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y separately published work icon The Slow Natives single work   novel  
Issue Details: First known date: 1965... 1965 The Slow Natives
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AbstractHistoryArchive Description

'A suburban couple have drifted into the shallows of middle-aged boredom. Their fourteen-year-old son is a stranger, meeting their attempts at love with hostile indifference. Surly at home, he is a dab hand at shoplifting and looks like sliding into delinquency.

'Moving from Brisbane to a country convent and the Gold Coast, the novel is a brilliant, witty portrait of the surface of ordinary life. The Leverson family and their connections appear normal but desire and inner emotion are never quite so simple.'

Source: Publisher's blurb (House of Books ed.)

Publication Details of Only Known VersionEarliest 2 Known Versions of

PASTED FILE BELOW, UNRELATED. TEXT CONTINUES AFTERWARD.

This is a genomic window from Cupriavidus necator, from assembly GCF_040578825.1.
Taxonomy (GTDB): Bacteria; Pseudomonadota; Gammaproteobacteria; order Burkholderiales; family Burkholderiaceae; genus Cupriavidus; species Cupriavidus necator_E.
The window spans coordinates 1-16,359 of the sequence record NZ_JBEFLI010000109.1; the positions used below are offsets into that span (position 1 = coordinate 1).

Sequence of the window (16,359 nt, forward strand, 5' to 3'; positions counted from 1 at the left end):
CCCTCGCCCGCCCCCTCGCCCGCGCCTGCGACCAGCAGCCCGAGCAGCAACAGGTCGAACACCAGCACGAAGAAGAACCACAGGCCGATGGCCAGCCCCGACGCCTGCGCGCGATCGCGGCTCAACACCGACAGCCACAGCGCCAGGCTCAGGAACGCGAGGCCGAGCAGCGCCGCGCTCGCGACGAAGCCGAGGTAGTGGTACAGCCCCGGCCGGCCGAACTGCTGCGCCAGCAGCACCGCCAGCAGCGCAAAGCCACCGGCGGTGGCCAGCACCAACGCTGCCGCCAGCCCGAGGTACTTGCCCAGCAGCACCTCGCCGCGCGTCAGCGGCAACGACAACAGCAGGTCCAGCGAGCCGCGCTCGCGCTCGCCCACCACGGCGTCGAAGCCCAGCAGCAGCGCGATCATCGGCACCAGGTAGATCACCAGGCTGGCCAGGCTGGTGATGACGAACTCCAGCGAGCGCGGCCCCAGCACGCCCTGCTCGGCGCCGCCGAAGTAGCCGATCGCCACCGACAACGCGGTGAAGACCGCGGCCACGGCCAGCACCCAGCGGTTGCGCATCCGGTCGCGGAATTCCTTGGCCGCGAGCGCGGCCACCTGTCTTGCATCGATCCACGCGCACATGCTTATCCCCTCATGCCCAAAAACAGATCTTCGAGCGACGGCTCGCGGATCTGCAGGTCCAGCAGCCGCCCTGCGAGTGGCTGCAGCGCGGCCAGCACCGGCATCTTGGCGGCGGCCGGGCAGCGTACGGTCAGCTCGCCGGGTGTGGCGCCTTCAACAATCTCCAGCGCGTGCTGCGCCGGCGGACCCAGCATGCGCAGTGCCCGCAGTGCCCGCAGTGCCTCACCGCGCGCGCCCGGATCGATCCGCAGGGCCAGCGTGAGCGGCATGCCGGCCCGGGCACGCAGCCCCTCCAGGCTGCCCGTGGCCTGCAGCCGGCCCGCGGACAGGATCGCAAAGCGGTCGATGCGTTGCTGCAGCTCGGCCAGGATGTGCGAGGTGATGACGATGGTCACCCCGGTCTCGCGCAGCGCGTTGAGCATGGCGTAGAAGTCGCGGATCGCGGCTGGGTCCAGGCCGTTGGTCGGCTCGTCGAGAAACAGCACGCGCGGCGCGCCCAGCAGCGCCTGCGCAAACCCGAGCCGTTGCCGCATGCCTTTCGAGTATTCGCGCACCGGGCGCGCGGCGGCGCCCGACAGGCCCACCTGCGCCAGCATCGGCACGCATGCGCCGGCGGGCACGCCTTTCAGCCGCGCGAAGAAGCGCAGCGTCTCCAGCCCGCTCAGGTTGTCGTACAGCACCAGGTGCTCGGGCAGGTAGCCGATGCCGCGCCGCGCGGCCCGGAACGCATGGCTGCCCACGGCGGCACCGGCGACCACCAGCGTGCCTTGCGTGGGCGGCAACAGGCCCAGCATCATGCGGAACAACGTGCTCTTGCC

• Melbourne, Victoria,: Sun Books , 1966 .
      image of person or book cover 6079723613476920164.jpg
      This image has been sourced from online.
      Extent: 186p.
    • New York (City), New York (State),
      c
      United States of America (USA),
      c
      Americas,
      :
      M. Evans ,
      1967 .
      image of person or book cover 5208836250618719256.jpg
      This image has been sourced from online.
    • Ringwood, Ringwood - Croydon - Kilsyth area, Melbourne - East, Melbourne, Victoria,: Penguin , 1990 .
      image of person or book cover 5141982504626534727.jpg
      This image has been sourced from online.
    • New York (City), New York (State),